But whether or not we believe that time and events have or have not dealt justly with the Somali people, we are left with the realities of the situation in the Horn today. The events of the past two de­cades have helped to bring about a new consciousness among the people of the Horn. They are tired of the ravages of war. They are tired of hollow slogans and demagoguery. They are impatient with the lack of genuine development. The majority of Somalis and Ethiopians share this attitude as is shown by the considerable support inside Somalia for the Somali opposition movements on the one hand, and the acceptance of these movements in and by Ethiopia on the other. 

It is therefore in the interest of the superpowers, the international community as a whole, and the peoples of the region to reduce tension and to work towards peace and stability. The existence of Somali opposition organizations in Ethiopia should not be underestimated or discouraged. It is the reflection of a deep and dynamic change in attitudes that have positive implications for Somali/Ethiopian relations. New initiatives for peace could be explored on present predispositions. The dynamics and developments of the situation in recent years and the dimensions of the internal political situation prevailing in Somalia present a unique opportunity for such initiatives. 

Therefore, the events of the last two months in the area are a matter of grave concern to us. According to our information and assessment, the hostilities at the de facto border between Ethiopia and Somalia were initiated by Siad Barre as an act of desperation – in the face of mounting opposition and unrest throughout the country. He fears political reaction against the arrest of some highly prominent personalities in his government a month earlier. The aim was then to head off internal exp­losion by arousing a sense of Somali patriotism, and at the same time to secure the support of the West for his crumbling regime by invoking the spectre of a “Communist” take-over of Somalia. The rationale of a self-seeking megalomaniac such as Siad Barre is self-evident. But what is so dis­concerting and baffling is the Ethiopian reaction. The Somali people, opposition or otherwise, and including the writers of this paper, do not accept or condone the occupation of the territory of the Som­ali Republic by any foreign troops – be they Ethiopian or other. Equally disappointing is the American reaction to the whole scenario. We believe that the support of the United States Govern­ment to Siad Barre to stay in power is entirely counter-productive.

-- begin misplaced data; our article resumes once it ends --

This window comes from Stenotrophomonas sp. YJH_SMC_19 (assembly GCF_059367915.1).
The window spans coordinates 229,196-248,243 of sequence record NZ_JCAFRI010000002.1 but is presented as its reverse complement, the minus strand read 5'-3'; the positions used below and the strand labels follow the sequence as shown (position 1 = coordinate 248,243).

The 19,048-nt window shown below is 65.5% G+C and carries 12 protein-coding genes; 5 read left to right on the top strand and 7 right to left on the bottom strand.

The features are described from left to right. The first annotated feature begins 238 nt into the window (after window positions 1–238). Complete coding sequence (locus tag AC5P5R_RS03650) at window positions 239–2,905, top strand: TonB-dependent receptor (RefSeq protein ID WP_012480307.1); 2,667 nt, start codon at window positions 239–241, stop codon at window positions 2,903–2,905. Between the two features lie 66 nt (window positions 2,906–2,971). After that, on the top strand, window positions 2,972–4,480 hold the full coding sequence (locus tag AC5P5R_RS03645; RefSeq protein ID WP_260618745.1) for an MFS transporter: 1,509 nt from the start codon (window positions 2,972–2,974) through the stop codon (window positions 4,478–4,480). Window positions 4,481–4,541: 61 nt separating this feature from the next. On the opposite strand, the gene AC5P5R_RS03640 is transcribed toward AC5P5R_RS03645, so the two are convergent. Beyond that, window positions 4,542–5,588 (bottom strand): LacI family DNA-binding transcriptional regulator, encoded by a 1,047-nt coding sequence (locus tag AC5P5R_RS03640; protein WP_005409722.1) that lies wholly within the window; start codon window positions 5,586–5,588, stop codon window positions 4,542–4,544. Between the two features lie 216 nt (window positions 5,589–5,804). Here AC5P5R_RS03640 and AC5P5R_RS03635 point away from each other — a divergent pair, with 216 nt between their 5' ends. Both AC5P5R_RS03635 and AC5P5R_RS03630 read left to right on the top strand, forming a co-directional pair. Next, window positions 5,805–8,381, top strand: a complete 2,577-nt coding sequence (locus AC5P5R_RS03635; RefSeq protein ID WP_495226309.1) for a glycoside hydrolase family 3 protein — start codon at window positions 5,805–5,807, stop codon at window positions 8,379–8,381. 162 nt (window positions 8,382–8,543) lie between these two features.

Against the background outlined above, and in light of the current situation, the objectives of the opposition movement are essentially as follows: 

  1. To remove Siad Barre’s repressive and autocratic rule;
  1. To establish a democratic and representative gov­ernment on the basis of free elections;
  1. To bring about lasting peace with neighboring coun­tries, taking the interests and the rights of all the peoples in the region into consideration, particularly the millions of displaced refugee populations;
  1. To devote the resources of Somalia to the direct ben­efit of the people and the genuine needs of development;
  1. To work towards true neutrality of the whole region and to establish relations with other countries on the basis of mutual interest and in accordance with the internationally-accepted principles.

We, therefore, call upon the international community to have greater appreciation of and comprehension for the viewpoint of the Somali opposition and to give greater consideration to the needs and aspirations of the peoples of the region as a whole.

Signatories of the Document

Abdirazak Haji Hussein (Former Prime Minister)

Ali Khalif Galaydh (Former Minister)

Garaad Ali Garaad Jama (Former Minister)

Yusuf Ali Ibrahim (Former Mayor of Mogadishu)

Ahmed Mohamed Mohamoud Silanyo (Former Minister)

Mohamed Ahmed Abdilleh (Former Permanent Secretary)

Ahmed Mohamed Ducale (Former Chairman, Sub-Committee on Economic Affairs, Peoples National    Assembly)

Ibrahim Megag Samater (Former Minister) 


Somalia on the Brink of Civil Wars

 Horn of Africa

Volume VI, #3 (1983/84), p40-42

In June 1983, several former prominent officials in President Barre’s regime gathered in Washington - some of them from as far as England and Canada - to lobby against the Somali Government. They met U.S. Government officials as well as members of both houses of Congress. Their thesis is that departure of President Barre is the key for national reconciliation, restoration of democracy and achievement of stability in Somalia.

The Editors